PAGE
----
Dear users, today we have a very personal request. We have decided to offer our learning materials free of charge because we believe in an open, pluralist economic science that is available to everyone, worldwide. We do this without advertising because we want to remain independent of commercial interests. But our commitment to independence and open access also has its price. Every year we have large costs for programming, staff and to support our authors. If everyone reading this gave a small amount, we could keep Exploring Economics thriving for years to come - but 99% of our users don't give. So today we ask you to protect Exploring Economics's independence. The heart and soul of Exploring Economics is a community of people working to bring you unlimited access to high-qualitiy, economic learning and teaching material. Please take just a few moments to help us keep Exploring Economics going. Thank you!
We are a registered non-profit organization | Bank account: Netzwerk Plurale Ökonomik e.V., IBAN: DE91 4306 0967 6037 9737 00, SWIFT-BIC: GENODEM1GLS | Imprint
Economics of Discrimination - A CBD Perspective
The need for the movement Black Lives Matter and the tragic events that preceded it are the clear manifestation of the problem of discrimination today, which we all intuitively perceive as a poignant socio-economic question of our times. Economists are the most usual consultants on socio-economic policies, meant to tackle and rectify such socio-economic ills as discrimination. But what do economists know about identifying, understanding and intervening into the process of discrimination? Dr. Annie Tubadji argues in her research that both Economic Theory and Cultural Theory have contributed enormously to the understanding of the problems of discrimination, but critical bridges between the two fields still need to be built. These bridges are needed in order for policy makers and society to be fully able to utilize the pieces of knowledge that are now only latently present in each field, waiting to be recombined and put into useful action together for making our world a better place.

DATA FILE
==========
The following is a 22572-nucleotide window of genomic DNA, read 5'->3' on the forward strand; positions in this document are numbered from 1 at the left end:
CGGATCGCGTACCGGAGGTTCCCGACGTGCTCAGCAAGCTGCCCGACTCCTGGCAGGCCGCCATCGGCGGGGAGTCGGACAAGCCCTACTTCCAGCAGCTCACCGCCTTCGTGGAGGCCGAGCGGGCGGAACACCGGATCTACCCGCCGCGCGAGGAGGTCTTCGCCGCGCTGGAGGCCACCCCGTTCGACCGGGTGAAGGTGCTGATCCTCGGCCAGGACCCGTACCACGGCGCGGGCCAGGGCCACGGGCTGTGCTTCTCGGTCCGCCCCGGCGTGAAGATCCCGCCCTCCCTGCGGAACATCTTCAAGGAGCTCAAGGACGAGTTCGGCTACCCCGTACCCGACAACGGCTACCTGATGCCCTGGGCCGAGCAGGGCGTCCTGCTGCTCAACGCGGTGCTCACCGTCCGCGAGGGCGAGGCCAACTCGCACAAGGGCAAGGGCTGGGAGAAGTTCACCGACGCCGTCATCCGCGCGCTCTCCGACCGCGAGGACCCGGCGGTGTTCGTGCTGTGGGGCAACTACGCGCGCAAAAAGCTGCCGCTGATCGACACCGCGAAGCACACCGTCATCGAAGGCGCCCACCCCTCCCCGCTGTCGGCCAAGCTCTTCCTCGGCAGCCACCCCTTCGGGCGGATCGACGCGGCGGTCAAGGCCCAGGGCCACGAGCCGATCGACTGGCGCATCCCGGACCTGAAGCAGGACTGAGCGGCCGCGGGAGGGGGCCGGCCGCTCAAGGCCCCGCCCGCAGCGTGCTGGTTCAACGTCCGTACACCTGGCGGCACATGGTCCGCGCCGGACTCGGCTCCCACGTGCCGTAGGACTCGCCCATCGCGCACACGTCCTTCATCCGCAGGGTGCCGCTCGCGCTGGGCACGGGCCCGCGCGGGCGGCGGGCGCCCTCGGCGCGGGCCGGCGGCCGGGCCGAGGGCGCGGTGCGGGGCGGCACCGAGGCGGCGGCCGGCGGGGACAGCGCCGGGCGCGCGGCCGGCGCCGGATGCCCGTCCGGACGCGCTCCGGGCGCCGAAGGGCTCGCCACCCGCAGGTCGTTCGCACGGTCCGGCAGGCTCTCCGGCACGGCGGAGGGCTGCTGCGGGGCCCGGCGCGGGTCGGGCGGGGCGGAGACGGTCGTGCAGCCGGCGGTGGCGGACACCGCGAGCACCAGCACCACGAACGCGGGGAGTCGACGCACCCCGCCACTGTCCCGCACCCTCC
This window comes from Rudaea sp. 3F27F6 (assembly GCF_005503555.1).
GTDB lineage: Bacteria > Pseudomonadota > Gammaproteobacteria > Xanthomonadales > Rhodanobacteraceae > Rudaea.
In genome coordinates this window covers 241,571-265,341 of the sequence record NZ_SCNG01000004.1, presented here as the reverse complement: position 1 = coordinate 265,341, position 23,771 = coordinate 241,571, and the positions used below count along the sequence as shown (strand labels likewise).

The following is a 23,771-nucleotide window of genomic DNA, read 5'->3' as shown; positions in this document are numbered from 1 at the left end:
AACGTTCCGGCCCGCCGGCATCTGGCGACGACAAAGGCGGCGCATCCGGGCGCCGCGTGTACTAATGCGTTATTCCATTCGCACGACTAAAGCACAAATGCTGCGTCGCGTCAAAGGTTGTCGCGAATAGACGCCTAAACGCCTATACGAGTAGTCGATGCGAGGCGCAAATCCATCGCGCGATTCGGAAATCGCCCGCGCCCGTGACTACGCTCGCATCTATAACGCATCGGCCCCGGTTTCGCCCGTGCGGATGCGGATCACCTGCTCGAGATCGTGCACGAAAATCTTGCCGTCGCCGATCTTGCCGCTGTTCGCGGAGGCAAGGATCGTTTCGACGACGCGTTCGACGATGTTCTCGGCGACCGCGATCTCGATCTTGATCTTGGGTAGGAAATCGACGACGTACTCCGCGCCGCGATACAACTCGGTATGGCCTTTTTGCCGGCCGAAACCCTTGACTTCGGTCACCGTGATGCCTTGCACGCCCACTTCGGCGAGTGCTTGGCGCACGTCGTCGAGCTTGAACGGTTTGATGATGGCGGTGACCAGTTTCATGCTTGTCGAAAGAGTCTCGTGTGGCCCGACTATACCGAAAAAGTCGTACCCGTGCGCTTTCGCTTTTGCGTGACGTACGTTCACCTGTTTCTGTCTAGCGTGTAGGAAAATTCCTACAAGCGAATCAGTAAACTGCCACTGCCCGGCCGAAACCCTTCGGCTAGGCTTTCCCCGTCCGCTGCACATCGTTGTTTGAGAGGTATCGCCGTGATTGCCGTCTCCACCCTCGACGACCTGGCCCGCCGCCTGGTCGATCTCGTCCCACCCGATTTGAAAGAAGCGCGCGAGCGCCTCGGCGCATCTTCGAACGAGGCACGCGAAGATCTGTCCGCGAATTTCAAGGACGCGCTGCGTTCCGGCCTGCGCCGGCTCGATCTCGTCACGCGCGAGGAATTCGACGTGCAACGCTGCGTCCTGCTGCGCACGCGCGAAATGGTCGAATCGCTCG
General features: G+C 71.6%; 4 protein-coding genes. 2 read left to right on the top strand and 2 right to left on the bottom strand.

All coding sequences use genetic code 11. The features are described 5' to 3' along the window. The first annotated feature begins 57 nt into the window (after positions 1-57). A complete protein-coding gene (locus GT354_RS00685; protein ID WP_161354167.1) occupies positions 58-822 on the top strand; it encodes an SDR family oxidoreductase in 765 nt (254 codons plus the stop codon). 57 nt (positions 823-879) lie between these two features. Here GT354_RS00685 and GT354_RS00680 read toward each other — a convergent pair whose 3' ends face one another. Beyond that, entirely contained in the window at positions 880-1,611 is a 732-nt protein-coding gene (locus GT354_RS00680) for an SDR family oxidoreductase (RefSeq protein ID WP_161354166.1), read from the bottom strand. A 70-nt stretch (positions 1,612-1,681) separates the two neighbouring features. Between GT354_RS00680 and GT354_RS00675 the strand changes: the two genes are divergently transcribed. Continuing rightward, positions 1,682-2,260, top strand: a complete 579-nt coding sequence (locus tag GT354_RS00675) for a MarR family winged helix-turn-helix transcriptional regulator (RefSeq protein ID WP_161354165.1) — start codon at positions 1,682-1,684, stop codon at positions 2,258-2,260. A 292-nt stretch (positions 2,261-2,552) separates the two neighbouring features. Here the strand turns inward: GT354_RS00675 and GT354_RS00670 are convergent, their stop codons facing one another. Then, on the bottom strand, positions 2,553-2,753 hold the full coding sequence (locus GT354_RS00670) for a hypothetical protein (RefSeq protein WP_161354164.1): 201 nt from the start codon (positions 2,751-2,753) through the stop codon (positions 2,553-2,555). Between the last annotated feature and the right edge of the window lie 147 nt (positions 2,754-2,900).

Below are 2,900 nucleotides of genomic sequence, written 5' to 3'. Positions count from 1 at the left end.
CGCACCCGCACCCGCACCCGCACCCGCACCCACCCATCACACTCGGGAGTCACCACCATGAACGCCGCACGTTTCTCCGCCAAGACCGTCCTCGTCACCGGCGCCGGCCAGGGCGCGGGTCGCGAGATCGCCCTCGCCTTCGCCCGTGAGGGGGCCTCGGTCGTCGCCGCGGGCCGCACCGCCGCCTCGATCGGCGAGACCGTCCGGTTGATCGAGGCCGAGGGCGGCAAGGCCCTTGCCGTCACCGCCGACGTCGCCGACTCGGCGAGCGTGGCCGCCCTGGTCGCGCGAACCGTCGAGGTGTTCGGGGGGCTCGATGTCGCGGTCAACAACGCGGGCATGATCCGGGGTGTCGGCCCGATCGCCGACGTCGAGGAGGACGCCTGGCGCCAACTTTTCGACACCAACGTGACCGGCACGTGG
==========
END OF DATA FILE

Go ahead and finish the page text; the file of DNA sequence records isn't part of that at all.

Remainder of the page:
This evening debate will offer you the opportunity to get introduced to a novel plural economic paradigm coined by Dr. Annie Tubadji (Swansea University): The CULTURE BASED DEVELOPMENT (CBD) approach. Dr. Fidermuc will provide a presentation on his recent works on economics of discrimination for a discussion as to how CBD aspects could be further considered to extend the questions of discrimination and deprivation, and their effects on productivity. You will be able to engage in the debate yourself, ask your own pressing questions, propose your own solutions and discuss with Dr. Tubadji and Dr. Fidermuc the feasibility of your own ideas for tackling discrimination.
This project is brought to you by the Network for Pluralist Economics (Netzwerk Plurale Ökonomik e.V.). It is committed to diversity and independence and is dependent on donations from people like you. Regular or one-off donations would be greatly appreciated.